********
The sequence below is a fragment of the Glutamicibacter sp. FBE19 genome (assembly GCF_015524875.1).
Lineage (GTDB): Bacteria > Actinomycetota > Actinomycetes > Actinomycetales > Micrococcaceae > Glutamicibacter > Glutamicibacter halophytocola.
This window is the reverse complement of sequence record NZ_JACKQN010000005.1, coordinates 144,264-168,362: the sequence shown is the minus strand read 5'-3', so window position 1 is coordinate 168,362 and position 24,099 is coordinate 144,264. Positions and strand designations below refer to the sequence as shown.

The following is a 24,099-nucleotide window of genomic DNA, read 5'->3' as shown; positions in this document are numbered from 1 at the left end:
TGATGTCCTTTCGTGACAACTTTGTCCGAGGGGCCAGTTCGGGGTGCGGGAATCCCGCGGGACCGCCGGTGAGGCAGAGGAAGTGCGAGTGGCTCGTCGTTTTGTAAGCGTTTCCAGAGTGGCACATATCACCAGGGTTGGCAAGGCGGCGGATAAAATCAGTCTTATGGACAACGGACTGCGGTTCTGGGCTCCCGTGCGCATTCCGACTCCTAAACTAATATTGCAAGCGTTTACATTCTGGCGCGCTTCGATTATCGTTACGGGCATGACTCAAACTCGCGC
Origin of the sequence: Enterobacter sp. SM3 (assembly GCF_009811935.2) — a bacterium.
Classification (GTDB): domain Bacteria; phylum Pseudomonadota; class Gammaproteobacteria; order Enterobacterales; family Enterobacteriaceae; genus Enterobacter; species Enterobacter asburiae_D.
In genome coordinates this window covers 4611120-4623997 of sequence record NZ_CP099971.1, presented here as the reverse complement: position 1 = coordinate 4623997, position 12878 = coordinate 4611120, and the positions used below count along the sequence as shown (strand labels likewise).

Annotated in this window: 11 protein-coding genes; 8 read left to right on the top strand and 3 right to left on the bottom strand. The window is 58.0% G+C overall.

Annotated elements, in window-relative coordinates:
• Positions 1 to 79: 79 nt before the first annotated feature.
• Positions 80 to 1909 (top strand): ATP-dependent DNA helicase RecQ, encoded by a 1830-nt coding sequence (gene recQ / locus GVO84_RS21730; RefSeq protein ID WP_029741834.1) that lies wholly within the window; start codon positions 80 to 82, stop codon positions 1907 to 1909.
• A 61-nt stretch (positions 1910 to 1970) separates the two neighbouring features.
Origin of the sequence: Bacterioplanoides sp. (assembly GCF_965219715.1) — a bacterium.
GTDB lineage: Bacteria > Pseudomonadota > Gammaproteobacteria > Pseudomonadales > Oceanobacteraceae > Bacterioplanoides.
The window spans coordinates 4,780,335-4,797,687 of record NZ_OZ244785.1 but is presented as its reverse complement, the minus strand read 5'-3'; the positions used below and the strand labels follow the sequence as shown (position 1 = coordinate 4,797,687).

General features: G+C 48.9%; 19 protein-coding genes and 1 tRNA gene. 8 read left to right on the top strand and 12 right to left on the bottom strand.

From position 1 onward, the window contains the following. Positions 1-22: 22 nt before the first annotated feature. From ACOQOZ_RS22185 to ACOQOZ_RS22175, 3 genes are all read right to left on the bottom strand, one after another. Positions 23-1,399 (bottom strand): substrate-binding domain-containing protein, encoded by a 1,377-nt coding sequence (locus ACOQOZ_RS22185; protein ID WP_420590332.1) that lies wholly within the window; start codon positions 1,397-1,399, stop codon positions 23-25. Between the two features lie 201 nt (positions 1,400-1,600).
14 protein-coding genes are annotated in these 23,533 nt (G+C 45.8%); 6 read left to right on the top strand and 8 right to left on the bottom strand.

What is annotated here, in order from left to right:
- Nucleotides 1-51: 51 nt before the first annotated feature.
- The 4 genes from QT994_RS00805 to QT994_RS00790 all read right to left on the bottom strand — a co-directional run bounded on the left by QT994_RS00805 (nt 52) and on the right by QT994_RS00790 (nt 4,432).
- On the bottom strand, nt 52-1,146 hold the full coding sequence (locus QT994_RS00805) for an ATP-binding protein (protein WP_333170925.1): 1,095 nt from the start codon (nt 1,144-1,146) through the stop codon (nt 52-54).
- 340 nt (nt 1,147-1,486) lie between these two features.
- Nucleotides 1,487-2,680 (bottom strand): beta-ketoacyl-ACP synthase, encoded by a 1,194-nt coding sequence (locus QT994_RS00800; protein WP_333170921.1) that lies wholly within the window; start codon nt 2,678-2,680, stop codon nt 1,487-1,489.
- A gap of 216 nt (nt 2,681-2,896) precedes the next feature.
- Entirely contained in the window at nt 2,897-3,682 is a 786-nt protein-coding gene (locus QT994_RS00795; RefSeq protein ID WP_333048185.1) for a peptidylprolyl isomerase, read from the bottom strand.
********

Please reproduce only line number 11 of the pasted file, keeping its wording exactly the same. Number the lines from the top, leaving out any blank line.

• Positions 1 to 79: 79 nt before the first annotated feature.